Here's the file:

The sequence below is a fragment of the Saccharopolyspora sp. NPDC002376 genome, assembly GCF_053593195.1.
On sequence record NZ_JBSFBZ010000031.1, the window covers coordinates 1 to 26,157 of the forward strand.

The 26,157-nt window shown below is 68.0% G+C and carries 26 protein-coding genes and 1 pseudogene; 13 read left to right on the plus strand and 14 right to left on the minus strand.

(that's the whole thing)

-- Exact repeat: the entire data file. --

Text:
The sequence below is a fragment of the Saccharopolyspora sp. NPDC002376 genome, assembly GCF_053593195.1.
On sequence record NZ_JBSFBZ010000031.1, the window covers coordinates 1 to 26,157 of the forward strand.

The 26,157-nt window shown below is 68.0% G+C and carries 26 protein-coding genes and 1 pseudogene; 13 read left to right on the plus strand and 14 right to left on the minus strand.